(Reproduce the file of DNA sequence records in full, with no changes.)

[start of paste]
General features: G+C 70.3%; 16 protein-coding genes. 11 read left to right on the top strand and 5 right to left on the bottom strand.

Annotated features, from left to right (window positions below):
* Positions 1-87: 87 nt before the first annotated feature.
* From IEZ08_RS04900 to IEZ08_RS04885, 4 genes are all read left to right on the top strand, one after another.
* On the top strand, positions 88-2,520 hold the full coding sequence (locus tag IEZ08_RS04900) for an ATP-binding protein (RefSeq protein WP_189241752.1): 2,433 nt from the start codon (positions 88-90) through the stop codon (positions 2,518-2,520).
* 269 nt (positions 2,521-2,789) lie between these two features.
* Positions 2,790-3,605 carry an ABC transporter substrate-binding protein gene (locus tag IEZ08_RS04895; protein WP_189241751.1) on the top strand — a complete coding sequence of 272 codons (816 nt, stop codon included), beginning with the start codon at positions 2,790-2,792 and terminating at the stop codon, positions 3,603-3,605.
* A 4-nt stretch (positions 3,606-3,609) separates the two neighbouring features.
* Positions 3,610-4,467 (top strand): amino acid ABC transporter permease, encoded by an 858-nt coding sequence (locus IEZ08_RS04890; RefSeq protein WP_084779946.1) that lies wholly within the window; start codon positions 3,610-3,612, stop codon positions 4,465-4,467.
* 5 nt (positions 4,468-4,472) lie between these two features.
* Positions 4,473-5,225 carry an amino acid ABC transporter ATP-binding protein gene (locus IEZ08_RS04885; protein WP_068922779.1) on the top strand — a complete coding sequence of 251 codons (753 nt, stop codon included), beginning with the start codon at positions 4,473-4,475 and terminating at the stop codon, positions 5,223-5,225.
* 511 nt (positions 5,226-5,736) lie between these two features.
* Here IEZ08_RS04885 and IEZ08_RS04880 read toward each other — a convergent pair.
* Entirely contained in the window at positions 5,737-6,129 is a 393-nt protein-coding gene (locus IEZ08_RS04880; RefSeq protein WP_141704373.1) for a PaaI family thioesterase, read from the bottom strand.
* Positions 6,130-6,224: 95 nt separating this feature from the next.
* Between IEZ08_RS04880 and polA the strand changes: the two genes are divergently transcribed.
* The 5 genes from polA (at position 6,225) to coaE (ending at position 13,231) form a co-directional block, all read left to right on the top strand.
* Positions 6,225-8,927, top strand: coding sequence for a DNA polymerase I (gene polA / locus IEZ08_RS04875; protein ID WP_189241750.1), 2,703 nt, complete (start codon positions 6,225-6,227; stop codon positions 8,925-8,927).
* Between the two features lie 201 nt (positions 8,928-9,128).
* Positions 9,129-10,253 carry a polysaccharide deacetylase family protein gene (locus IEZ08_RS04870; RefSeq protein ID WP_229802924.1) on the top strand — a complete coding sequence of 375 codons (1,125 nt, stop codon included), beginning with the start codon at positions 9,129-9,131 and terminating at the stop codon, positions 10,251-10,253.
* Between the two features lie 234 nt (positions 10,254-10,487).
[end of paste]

General features: G+C 70.3%; 16 protein-coding genes. 11 read left to right on the top strand and 5 right to left on the bottom strand.

Annotated features, from left to right (window positions below):
* Positions 1-87: 87 nt before the first annotated feature.
* From IEZ08_RS04900 to IEZ08_RS04885, 4 genes are all read left to right on the top strand, one after another.
* On the top strand, positions 88-2,520 hold the full coding sequence (locus tag IEZ08_RS04900) for an ATP-binding protein (RefSeq protein WP_189241752.1): 2,433 nt from the start codon (positions 88-90) through the stop codon (positions 2,518-2,520).
* 269 nt (positions 2,521-2,789) lie between these two features.
* Positions 2,790-3,605 carry an ABC transporter substrate-binding protein gene (locus tag IEZ08_RS04895; protein WP_189241751.1) on the top strand — a complete coding sequence of 272 codons (816 nt, stop codon included), beginning with the start codon at positions 2,790-2,792 and terminating at the stop codon, positions 3,603-3,605.
* A 4-nt stretch (positions 3,606-3,609) separates the two neighbouring features.
* Positions 3,610-4,467 (top strand): amino acid ABC transporter permease, encoded by an 858-nt coding sequence (locus IEZ08_RS04890; RefSeq protein WP_084779946.1) that lies wholly within the window; start codon positions 3,610-3,612, stop codon positions 4,465-4,467.
* 5 nt (positions 4,468-4,472) lie between these two features.
* Positions 4,473-5,225 carry an amino acid ABC transporter ATP-binding protein gene (locus IEZ08_RS04885; protein WP_068922779.1) on the top strand — a complete coding sequence of 251 codons (753 nt, stop codon included), beginning with the start codon at positions 4,473-4,475 and terminating at the stop codon, positions 5,223-5,225.
* 511 nt (positions 5,226-5,736) lie between these two features.
* Here IEZ08_RS04885 and IEZ08_RS04880 read toward each other — a convergent pair.
* Entirely contained in the window at positions 5,737-6,129 is a 393-nt protein-coding gene (locus IEZ08_RS04880; RefSeq protein WP_141704373.1) for a PaaI family thioesterase, read from the bottom strand.
* Positions 6,130-6,224: 95 nt separating this feature from the next.
* Between IEZ08_RS04880 and polA the strand changes: the two genes are divergently transcribed.
* The 5 genes from polA (at position 6,225) to coaE (ending at position 13,231) form a co-directional block, all read left to right on the top strand.
* Positions 6,225-8,927, top strand: coding sequence for a DNA polymerase I (gene polA / locus IEZ08_RS04875; protein ID WP_189241750.1), 2,703 nt, complete (start codon positions 6,225-6,227; stop codon positions 8,925-8,927).
* Between the two features lie 201 nt (positions 8,928-9,128).
* Positions 9,129-10,253 carry a polysaccharide deacetylase family protein gene (locus IEZ08_RS04870; RefSeq protein ID WP_229802924.1) on the top strand — a complete coding sequence of 375 codons (1,125 nt, stop codon included), beginning with the start codon at positions 9,129-9,131 and terminating at the stop codon, positions 10,251-10,253.
* Between the two features lie 234 nt (positions 10,254-10,487).